Sunday 2nd April – Communion Service led by Revd. Jonathan Hyde

It was our good fortune to have Jonathan back after only two weeks so he could resume his story about Jesus’s final journey to Jerusalem. Two weeks ago we left Jesus at Caesarea Philippi (you can refresh your memories by scrolling down to his last Service). Jonathan has that particular skill of bringing things to life, reflecting both his personal experiences in the Holy Land and his knowledge of the history surrounding the Bible story.

We had the same 3-Bible Readings format, with an introduction and a reflection for each – and if you want to hear it again the sound on video recording below is particularly good this week.

The first reading was Zechariah 9, verses 9-12. Zechariah is one of the minor prophets and not an easy read Jonathan told us. Born in captivity in Babylon following one of those repeated invasions of the Holy Land, he was notable for his eight dreams. About a third of his dreams feature in the Gospels and two thirds feature in Revelations (If you have problems with Revelations, a lot of that comes from the dreams that Zechariah was having). So this was a book that Jesus and his followers were very familiar with.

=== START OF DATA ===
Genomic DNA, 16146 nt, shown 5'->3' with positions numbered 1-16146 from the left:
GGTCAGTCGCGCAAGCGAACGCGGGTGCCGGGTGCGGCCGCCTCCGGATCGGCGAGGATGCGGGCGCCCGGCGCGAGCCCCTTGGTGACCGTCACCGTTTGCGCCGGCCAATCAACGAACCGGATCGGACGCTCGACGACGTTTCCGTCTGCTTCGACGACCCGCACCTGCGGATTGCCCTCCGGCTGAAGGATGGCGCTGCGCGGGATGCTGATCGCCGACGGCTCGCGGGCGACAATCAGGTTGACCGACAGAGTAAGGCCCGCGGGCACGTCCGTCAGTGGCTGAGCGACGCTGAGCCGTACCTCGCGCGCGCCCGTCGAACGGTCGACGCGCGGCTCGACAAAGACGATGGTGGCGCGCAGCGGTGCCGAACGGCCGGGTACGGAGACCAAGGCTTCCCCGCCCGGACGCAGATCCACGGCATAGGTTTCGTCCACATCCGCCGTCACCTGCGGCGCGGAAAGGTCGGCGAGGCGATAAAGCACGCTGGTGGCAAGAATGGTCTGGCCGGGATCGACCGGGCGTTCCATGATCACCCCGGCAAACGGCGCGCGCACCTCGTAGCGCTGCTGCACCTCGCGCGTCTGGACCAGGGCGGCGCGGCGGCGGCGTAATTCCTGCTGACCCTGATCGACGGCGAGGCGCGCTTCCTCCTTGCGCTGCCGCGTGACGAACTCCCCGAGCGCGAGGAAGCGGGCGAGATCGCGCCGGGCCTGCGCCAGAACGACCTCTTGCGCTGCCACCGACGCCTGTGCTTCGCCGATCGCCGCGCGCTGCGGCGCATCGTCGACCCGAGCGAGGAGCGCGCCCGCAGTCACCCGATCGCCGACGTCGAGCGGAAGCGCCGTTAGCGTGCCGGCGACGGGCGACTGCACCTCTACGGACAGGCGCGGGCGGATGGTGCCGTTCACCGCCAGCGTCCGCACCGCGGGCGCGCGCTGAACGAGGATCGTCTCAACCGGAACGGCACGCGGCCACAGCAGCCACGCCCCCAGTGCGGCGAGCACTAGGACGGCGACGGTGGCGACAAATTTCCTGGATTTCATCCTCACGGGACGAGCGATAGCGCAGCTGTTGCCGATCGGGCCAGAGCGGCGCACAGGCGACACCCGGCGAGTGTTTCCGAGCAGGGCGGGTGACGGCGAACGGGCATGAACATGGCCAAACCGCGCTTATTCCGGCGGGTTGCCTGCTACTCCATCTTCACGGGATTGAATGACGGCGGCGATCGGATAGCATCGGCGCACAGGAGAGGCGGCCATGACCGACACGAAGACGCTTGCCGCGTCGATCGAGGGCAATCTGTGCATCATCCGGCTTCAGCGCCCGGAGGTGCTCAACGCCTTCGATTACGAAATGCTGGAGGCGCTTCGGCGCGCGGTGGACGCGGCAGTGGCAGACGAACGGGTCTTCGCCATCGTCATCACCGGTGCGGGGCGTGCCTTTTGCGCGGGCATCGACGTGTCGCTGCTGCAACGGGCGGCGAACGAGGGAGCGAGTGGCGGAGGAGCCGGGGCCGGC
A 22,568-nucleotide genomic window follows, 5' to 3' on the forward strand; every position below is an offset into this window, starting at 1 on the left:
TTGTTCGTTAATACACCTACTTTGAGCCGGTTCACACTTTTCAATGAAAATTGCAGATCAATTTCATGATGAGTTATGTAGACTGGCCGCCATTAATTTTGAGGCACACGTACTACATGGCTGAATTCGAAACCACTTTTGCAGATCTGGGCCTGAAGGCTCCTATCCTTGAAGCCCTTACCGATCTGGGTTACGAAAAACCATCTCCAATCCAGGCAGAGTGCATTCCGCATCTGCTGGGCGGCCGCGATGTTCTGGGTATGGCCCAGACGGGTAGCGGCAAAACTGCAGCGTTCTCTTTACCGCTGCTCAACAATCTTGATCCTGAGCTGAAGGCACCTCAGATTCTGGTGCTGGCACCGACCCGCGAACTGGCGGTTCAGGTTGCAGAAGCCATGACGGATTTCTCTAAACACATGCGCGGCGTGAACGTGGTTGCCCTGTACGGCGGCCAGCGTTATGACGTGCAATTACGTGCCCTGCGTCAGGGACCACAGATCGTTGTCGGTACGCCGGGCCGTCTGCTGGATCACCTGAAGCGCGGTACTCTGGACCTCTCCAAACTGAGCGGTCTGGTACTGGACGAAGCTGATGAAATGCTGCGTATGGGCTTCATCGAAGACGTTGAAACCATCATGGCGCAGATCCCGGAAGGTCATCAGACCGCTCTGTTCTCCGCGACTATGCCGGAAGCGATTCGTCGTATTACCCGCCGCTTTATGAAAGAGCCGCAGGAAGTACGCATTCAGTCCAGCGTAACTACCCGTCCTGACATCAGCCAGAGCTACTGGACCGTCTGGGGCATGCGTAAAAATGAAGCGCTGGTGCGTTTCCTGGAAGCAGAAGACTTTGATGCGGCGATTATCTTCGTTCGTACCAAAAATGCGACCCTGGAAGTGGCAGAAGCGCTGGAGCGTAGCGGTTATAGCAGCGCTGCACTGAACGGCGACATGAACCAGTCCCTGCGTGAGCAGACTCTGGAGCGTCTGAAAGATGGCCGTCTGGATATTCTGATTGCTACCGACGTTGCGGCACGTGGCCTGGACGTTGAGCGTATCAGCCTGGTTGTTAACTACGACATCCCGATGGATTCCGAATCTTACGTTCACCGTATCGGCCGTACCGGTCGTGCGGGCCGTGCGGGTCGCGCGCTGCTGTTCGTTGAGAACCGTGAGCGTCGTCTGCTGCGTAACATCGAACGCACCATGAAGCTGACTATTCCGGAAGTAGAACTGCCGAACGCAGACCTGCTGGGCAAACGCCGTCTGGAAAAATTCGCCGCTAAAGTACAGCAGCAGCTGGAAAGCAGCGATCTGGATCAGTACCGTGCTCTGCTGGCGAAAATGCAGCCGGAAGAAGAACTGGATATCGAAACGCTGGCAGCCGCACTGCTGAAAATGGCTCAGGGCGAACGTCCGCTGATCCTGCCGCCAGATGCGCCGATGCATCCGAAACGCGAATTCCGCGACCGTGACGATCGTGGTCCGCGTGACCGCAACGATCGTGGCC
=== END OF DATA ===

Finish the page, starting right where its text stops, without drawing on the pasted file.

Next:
(What is interesting here is that though Jesus would know that the King would arrive, humble and riding on a donkey, Zechariah also predicted that the King would throw out the occupiers – something that the crowd in Jerusalem had also totally bought into).

1 Corinthians 1, verses 18-21 needed some explanation. Paul had been to Corinth in Greece and stayed for some time teaching about God and Jesus, and building a church. In a very short time, the church members fell out amongst themselves (they then built 3 churches, each with about 30 members). The problems reflected the mentality of the Greeks: the groups liked discussing and debating things and they prided themselves on their intelligence.

Jonathan noted that there is a difference between discussing things in great depth and having faith. So Paul writes them a letter telling them that God will destroy the wisdom of the wise, and that for the wise, the scholars and skilful debaters, this world’s wisdom is foolishness.